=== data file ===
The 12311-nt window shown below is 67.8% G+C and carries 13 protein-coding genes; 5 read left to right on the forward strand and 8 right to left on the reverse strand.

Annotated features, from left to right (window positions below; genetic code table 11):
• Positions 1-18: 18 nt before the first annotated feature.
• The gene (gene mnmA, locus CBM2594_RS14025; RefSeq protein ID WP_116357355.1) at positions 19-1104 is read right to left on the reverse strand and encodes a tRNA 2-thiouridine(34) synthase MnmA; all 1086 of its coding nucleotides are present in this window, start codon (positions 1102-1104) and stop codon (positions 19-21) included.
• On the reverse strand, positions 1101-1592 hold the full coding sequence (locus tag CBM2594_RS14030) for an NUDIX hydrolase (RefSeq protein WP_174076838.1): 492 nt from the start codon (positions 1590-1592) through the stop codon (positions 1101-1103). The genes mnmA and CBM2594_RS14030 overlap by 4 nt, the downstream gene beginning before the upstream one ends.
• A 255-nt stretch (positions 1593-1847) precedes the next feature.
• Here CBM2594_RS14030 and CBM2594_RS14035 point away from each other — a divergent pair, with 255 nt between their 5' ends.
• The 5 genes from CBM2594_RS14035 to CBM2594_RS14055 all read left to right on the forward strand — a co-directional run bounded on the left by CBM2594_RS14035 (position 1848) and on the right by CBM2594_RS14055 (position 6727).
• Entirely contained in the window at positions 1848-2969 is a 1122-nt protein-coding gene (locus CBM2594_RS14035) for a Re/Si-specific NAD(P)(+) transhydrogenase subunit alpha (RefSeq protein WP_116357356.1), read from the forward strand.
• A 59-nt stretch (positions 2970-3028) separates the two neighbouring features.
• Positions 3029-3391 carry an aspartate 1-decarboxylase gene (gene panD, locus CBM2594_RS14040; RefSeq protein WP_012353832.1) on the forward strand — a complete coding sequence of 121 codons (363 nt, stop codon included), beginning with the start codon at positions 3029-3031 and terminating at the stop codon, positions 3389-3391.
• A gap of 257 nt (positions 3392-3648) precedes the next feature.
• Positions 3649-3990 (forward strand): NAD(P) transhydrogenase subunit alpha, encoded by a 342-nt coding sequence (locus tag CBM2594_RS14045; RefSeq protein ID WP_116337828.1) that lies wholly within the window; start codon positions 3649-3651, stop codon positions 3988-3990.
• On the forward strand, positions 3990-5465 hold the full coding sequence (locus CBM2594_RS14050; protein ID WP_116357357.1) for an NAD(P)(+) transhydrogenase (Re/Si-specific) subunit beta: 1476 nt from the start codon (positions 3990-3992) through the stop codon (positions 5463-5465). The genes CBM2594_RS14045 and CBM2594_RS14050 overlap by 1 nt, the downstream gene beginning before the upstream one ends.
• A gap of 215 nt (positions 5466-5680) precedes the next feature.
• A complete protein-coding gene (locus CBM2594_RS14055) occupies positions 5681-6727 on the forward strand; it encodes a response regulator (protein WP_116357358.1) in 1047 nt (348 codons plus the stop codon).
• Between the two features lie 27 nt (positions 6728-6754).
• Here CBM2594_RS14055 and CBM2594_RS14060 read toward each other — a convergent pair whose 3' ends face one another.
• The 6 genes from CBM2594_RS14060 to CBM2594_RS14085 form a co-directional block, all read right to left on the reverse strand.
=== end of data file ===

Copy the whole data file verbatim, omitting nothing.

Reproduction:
The 12311-nt window shown below is 67.8% G+C and carries 13 protein-coding genes; 5 read left to right on the forward strand and 8 right to left on the reverse strand.

Annotated features, from left to right (window positions below; genetic code table 11):
• Positions 1-18: 18 nt before the first annotated feature.
• The gene (gene mnmA, locus CBM2594_RS14025; RefSeq protein ID WP_116357355.1) at positions 19-1104 is read right to left on the reverse strand and encodes a tRNA 2-thiouridine(34) synthase MnmA; all 1086 of its coding nucleotides are present in this window, start codon (positions 1102-1104) and stop codon (positions 19-21) included.
• On the reverse strand, positions 1101-1592 hold the full coding sequence (locus tag CBM2594_RS14030) for an NUDIX hydrolase (RefSeq protein WP_174076838.1): 492 nt from the start codon (positions 1590-1592) through the stop codon (positions 1101-1103). The genes mnmA and CBM2594_RS14030 overlap by 4 nt, the downstream gene beginning before the upstream one ends.
• A 255-nt stretch (positions 1593-1847) precedes the next feature.
• Here CBM2594_RS14030 and CBM2594_RS14035 point away from each other — a divergent pair, with 255 nt between their 5' ends.
• The 5 genes from CBM2594_RS14035 to CBM2594_RS14055 all read left to right on the forward strand — a co-directional run bounded on the left by CBM2594_RS14035 (position 1848) and on the right by CBM2594_RS14055 (position 6727).
• Entirely contained in the window at positions 1848-2969 is a 1122-nt protein-coding gene (locus CBM2594_RS14035) for a Re/Si-specific NAD(P)(+) transhydrogenase subunit alpha (RefSeq protein WP_116357356.1), read from the forward strand.
• A 59-nt stretch (positions 2970-3028) separates the two neighbouring features.
• Positions 3029-3391 carry an aspartate 1-decarboxylase gene (gene panD, locus CBM2594_RS14040; RefSeq protein WP_012353832.1) on the forward strand — a complete coding sequence of 121 codons (363 nt, stop codon included), beginning with the start codon at positions 3029-3031 and terminating at the stop codon, positions 3389-3391.
• A gap of 257 nt (positions 3392-3648) precedes the next feature.
• Positions 3649-3990 (forward strand): NAD(P) transhydrogenase subunit alpha, encoded by a 342-nt coding sequence (locus tag CBM2594_RS14045; RefSeq protein ID WP_116337828.1) that lies wholly within the window; start codon positions 3649-3651, stop codon positions 3988-3990.
• On the forward strand, positions 3990-5465 hold the full coding sequence (locus CBM2594_RS14050; protein ID WP_116357357.1) for an NAD(P)(+) transhydrogenase (Re/Si-specific) subunit beta: 1476 nt from the start codon (positions 3990-3992) through the stop codon (positions 5463-5465). The genes CBM2594_RS14045 and CBM2594_RS14050 overlap by 1 nt, the downstream gene beginning before the upstream one ends.
• A gap of 215 nt (positions 5466-5680) precedes the next feature.
• A complete protein-coding gene (locus CBM2594_RS14055) occupies positions 5681-6727 on the forward strand; it encodes a response regulator (protein WP_116357358.1) in 1047 nt (348 codons plus the stop codon).
• Between the two features lie 27 nt (positions 6728-6754).
• Here CBM2594_RS14055 and CBM2594_RS14060 read toward each other — a convergent pair whose 3' ends face one another.
• The 6 genes from CBM2594_RS14060 to CBM2594_RS14085 form a co-directional block, all read right to left on the reverse strand.